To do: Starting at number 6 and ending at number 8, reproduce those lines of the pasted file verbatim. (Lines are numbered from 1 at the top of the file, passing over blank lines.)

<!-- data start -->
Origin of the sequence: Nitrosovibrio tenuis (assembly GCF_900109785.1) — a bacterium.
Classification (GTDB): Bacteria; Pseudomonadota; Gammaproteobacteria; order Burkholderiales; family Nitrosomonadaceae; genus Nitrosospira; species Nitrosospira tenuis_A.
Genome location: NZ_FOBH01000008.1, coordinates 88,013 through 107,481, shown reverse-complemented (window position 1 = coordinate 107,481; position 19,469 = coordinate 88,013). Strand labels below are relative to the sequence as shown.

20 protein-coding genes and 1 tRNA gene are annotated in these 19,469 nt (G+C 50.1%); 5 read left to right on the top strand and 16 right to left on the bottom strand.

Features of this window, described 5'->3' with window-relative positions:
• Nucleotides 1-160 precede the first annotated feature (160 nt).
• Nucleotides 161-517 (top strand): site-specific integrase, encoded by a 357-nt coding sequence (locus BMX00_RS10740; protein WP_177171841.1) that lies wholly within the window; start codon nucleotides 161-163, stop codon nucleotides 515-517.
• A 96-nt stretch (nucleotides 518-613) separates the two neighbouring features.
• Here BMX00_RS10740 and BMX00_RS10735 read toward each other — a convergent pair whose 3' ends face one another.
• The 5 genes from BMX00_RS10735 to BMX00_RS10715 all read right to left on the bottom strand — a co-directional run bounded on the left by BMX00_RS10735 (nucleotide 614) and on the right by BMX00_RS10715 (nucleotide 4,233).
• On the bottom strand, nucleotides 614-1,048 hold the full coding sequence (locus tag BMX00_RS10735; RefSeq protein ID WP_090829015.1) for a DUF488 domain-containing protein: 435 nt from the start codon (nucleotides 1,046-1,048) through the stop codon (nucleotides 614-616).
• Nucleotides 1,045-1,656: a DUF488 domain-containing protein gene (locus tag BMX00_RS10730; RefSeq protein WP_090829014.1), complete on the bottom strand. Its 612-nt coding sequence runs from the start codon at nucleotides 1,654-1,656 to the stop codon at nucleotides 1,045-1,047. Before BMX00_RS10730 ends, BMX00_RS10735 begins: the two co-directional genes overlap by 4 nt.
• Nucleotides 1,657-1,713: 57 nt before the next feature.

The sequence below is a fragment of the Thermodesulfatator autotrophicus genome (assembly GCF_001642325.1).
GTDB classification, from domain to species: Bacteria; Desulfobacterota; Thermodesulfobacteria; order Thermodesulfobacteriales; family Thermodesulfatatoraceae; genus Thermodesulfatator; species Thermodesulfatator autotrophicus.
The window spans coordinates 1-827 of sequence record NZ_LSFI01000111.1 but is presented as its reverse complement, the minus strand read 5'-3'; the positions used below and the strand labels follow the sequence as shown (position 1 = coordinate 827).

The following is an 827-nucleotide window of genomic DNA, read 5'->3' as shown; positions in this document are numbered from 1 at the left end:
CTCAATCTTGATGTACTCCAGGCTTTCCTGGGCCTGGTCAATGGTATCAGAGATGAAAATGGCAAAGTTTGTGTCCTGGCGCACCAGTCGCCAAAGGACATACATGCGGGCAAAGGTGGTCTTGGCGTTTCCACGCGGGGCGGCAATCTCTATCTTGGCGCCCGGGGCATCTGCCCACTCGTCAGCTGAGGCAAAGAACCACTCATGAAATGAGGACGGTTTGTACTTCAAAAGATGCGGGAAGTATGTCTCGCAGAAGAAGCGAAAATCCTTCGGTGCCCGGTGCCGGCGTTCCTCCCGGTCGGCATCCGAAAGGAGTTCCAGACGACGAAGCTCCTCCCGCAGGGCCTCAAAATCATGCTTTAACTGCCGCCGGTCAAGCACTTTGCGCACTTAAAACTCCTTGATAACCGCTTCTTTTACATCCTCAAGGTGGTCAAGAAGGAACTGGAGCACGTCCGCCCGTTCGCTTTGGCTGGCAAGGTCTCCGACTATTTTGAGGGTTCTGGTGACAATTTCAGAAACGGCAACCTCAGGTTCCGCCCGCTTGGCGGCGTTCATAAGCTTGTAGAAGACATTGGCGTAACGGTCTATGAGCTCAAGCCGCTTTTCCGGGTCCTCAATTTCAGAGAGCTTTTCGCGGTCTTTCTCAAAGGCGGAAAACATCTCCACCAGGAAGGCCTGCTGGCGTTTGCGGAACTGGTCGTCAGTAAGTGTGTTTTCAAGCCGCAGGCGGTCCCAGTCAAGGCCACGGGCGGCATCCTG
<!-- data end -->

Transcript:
• Nucleotides 1-160 precede the first annotated feature (160 nt).
• Nucleotides 161-517 (top strand): site-specific integrase, encoded by a 357-nt coding sequence (locus BMX00_RS10740; protein WP_177171841.1) that lies wholly within the window; start codon nucleotides 161-163, stop codon nucleotides 515-517.
• A 96-nt stretch (nucleotides 518-613) separates the two neighbouring features.